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Commission on Long-Term Care Recommends Courtney-Sponsored Modifications to Three-Day Hospital Stay Requirement for Skilled Nursing Care Coverage in Medicare

October 4, 2013
Press Release

WASHINGTON—Today, Congressman Joe Courtney (CT-2) announced that a new report issued by the Commission on Long-Term Care recommends steps to protect access to skilled nursing care for Medicare beneficiaries—an objective that legislation authored by Courtney would achieve. The Improving Access to Medicare Coverage Act (H.R. 1179) would address an issue that affects thousands of Medicare beneficiaries every year.

“I am pleased to see that the observation status problem is getting the attention it deserves,” Courtney said. “The Commission on Long-Term Care report underscores the need for a legislative solution that will protect Medicare beneficiaries from being left on the hook for expensive but necessary follow-up skilled nursing care after a hospital stay. My bill has received growing bipartisan support, and I am hopeful that we can move forward to protect seniors and their families from this unfortunate situation.”

The report is available here (observation status is addressed on page 92):

Under current Medicare law, a beneficiary must have an inpatient hospital stay of at least three days in order for Medicare to cover skilled nursing care. Patients who receive hospital care under observation status do not qualify for this benefit, even if their hospital stay lasts longer than three days.    

The Improving Access to Medicare Coverage Act would allow for the time patients spend in the hospital under observation status to count toward the requisite three-day hospital stay for coverage of skilled nursing care.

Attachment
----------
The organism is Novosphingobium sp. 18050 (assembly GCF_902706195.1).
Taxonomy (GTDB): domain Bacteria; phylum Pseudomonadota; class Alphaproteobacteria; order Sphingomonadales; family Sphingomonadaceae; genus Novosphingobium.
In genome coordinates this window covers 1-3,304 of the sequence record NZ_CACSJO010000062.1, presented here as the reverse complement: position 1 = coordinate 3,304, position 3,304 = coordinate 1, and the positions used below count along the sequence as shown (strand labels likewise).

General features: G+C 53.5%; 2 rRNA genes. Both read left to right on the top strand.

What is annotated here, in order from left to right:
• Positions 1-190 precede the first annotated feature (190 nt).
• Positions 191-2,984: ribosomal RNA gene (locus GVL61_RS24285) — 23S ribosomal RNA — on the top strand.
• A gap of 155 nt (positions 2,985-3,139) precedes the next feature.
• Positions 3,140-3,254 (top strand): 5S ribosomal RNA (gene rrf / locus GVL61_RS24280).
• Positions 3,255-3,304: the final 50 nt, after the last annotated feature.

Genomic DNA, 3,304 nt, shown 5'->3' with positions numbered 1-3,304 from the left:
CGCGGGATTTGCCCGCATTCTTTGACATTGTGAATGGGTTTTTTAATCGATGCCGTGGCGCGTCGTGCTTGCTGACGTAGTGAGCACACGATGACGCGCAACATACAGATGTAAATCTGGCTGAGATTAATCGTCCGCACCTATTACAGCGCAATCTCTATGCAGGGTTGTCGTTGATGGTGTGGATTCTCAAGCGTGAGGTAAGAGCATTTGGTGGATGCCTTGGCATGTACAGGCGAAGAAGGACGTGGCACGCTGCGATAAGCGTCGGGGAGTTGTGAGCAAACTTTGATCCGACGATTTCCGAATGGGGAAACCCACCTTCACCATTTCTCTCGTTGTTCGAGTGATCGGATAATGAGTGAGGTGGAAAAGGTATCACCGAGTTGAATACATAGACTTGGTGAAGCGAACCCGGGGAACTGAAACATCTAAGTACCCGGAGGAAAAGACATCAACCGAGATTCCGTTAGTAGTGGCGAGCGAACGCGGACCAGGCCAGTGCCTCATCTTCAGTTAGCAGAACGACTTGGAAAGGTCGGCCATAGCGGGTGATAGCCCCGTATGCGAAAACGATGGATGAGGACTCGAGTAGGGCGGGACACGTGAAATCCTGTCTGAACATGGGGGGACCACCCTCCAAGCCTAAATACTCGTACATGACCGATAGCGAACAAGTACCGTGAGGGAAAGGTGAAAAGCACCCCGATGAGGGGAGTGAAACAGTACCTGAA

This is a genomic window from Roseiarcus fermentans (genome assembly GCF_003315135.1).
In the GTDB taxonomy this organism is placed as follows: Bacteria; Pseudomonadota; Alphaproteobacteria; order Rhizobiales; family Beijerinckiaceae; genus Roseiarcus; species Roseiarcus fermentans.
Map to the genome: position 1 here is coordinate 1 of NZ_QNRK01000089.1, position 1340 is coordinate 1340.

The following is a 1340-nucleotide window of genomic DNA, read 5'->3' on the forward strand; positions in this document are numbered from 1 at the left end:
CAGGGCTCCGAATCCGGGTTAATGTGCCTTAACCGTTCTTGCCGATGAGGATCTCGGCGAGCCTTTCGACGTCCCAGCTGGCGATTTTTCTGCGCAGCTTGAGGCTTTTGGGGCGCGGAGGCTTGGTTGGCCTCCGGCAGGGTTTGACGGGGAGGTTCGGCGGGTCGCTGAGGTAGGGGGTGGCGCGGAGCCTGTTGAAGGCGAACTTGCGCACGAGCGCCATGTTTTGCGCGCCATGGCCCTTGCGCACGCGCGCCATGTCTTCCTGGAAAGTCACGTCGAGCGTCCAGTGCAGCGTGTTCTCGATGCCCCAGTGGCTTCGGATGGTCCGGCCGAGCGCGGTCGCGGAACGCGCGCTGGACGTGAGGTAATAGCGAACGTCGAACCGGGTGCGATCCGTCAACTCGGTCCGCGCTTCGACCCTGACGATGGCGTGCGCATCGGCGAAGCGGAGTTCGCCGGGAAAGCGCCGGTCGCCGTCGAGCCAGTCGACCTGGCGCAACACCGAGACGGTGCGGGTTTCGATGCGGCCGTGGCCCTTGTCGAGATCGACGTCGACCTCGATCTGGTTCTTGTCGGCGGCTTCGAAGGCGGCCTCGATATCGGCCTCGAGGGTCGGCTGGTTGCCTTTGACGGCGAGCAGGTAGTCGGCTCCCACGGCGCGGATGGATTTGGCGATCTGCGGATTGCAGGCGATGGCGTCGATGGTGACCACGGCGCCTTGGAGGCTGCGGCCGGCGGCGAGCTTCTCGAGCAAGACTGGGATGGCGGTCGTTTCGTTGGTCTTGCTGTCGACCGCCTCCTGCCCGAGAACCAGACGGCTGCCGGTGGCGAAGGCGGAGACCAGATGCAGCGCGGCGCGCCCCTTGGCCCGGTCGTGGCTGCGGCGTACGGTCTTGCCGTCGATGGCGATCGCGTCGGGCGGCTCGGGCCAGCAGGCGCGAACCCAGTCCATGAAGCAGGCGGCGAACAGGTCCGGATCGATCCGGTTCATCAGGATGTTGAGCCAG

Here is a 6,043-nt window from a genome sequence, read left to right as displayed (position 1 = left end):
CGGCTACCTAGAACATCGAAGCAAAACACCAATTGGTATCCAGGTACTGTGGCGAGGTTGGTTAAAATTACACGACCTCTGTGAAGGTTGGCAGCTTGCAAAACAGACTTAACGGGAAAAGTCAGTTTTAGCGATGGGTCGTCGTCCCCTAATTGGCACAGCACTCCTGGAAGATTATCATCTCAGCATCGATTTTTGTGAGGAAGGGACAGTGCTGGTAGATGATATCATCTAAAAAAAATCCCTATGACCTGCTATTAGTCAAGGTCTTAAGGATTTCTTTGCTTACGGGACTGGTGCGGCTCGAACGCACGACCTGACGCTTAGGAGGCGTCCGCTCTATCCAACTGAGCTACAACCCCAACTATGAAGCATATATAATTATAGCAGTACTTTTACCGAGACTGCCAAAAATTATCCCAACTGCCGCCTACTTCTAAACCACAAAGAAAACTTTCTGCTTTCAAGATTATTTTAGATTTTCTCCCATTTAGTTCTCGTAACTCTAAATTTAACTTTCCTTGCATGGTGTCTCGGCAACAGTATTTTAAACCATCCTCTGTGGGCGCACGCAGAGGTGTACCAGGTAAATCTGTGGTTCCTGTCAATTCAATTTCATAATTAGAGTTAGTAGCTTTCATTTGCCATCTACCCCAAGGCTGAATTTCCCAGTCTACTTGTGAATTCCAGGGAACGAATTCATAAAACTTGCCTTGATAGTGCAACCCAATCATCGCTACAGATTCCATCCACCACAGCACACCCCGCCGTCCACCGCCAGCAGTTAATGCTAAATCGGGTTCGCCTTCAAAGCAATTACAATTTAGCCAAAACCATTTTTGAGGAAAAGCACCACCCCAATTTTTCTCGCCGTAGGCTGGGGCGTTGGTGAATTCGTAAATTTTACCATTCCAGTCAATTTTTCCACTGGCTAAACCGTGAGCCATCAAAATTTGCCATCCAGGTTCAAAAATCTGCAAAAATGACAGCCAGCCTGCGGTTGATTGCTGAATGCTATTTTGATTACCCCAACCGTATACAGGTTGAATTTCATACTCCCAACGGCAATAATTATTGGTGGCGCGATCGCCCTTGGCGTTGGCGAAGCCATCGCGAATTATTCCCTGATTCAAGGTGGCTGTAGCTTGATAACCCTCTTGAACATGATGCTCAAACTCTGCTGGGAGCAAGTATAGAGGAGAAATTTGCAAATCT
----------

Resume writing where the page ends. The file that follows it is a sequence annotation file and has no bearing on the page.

The legislation would:

·         Amend Medicare law to count a beneficiary’s time spent in the hospital on observation status” towards the three-day hospital stay requirement for skilled nursing care;

·         Establish a 90-day appeal period following passage for those that have a qualifying hospital stay and have been denied skilled nursing care after January 1, 2013.

The bipartisan bill is endorsed by the following groups:

Leadership Council of Aging Organizations

American Association of Retired Persons (AARP)                           


AFSCME Retirees

Alliance for Retired Americans

Alzheimer’s Foundation of America

American Association of International Aging (AAIA)

American Case Management Association

American Health Care Association (AHCA)

American Medical Association (AMA)

American Medical Directors Association (AMDA)

American Nurses Association (ANA)

American Physical Therapy Association (APTA)

American Society on Aging (ASA)

Catholic Health Association of the United States (CHA)

Center for Medicare Advocacy, Inc. (CMA)

Families USA

Gray Panthers

HCR ManorCare


Lutheran Services in America (LSA)

Medicare Rights Center

National Academy of Elder Law Attorneys (NAELA)

National Association of Area Agencies on Aging (n4a)

National Association of Nutrition and Aging Services Programs (NANASP)

National Association of Professional Geriatric Care Managers (NAPGCM)

National Association of Social Workers (NASW)

National Association of State Long-Term Care Ombudsman Programs (NASOP)

National Association of States United for Aging and Disabilities (NASUAD)

National Caucus and Center on Black Aged, Inc. (NCBA)

National Committee to Preserve Social Security and Medicare (NCPSSM)

National Consumer Voice for Quality Long-Term Care

National Council on Aging (NCOA)

National Hispanic Council on Aging (NHCOA)

National Senior Citizens Law Center (NSCLC)

OWL – The Voice of Midlife and Older Women

PHI – Quality Care through Quality Jobs


Society of Hospital Medicine

Trinity and Mount Carmel Health System